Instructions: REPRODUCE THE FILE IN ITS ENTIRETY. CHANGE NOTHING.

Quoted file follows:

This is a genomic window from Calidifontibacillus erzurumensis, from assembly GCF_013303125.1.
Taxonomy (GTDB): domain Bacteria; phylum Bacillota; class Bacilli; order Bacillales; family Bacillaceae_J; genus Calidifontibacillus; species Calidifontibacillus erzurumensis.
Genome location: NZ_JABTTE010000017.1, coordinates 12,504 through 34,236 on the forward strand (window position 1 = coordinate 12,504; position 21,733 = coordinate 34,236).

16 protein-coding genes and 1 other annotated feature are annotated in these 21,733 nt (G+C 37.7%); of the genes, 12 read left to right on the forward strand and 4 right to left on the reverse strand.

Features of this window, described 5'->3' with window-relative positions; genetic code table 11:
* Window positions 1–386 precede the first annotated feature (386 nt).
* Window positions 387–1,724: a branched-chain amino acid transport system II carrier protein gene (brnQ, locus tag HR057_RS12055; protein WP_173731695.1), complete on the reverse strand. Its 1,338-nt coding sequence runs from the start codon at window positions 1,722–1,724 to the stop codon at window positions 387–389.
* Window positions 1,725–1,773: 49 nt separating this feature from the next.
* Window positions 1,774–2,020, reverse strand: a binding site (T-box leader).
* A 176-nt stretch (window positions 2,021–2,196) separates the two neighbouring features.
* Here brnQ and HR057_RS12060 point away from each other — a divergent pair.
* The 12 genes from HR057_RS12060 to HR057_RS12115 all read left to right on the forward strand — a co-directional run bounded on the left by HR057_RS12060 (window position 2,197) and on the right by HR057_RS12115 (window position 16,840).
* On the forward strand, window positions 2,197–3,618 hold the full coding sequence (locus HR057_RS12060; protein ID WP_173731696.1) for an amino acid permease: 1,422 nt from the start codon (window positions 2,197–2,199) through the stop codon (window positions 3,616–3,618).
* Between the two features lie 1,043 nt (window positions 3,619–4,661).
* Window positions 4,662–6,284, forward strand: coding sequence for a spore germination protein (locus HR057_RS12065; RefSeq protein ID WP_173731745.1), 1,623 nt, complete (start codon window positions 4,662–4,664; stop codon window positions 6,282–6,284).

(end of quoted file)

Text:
This is a genomic window from Calidifontibacillus erzurumensis, from assembly GCF_013303125.1.
Taxonomy (GTDB): domain Bacteria; phylum Bacillota; class Bacilli; order Bacillales; family Bacillaceae_J; genus Calidifontibacillus; species Calidifontibacillus erzurumensis.
Genome location: NZ_JABTTE010000017.1, coordinates 12,504 through 34,236 on the forward strand (window position 1 = coordinate 12,504; position 21,733 = coordinate 34,236).

16 protein-coding genes and 1 other annotated feature are annotated in these 21,733 nt (G+C 37.7%); of the genes, 12 read left to right on the forward strand and 4 right to left on the reverse strand.

Features of this window, described 5'->3' with window-relative positions; genetic code table 11:
* Window positions 1–386 precede the first annotated feature (386 nt).
* Window positions 387–1,724: a branched-chain amino acid transport system II carrier protein gene (brnQ, locus tag HR057_RS12055; protein WP_173731695.1), complete on the reverse strand. Its 1,338-nt coding sequence runs from the start codon at window positions 1,722–1,724 to the stop codon at window positions 387–389.
* Window positions 1,725–1,773: 49 nt separating this feature from the next.
* Window positions 1,774–2,020, reverse strand: a binding site (T-box leader).
* A 176-nt stretch (window positions 2,021–2,196) separates the two neighbouring features.
* Here brnQ and HR057_RS12060 point away from each other — a divergent pair.
* The 12 genes from HR057_RS12060 to HR057_RS12115 all read left to right on the forward strand — a co-directional run bounded on the left by HR057_RS12060 (window position 2,197) and on the right by HR057_RS12115 (window position 16,840).
* On the forward strand, window positions 2,197–3,618 hold the full coding sequence (locus HR057_RS12060; protein ID WP_173731696.1) for an amino acid permease: 1,422 nt from the start codon (window positions 2,197–2,199) through the stop codon (window positions 3,616–3,618).
* Between the two features lie 1,043 nt (window positions 3,619–4,661).
* Window positions 4,662–6,284, forward strand: coding sequence for a spore germination protein (locus HR057_RS12065; RefSeq protein ID WP_173731745.1), 1,623 nt, complete (start codon window positions 4,662–4,664; stop codon window positions 6,282–6,284).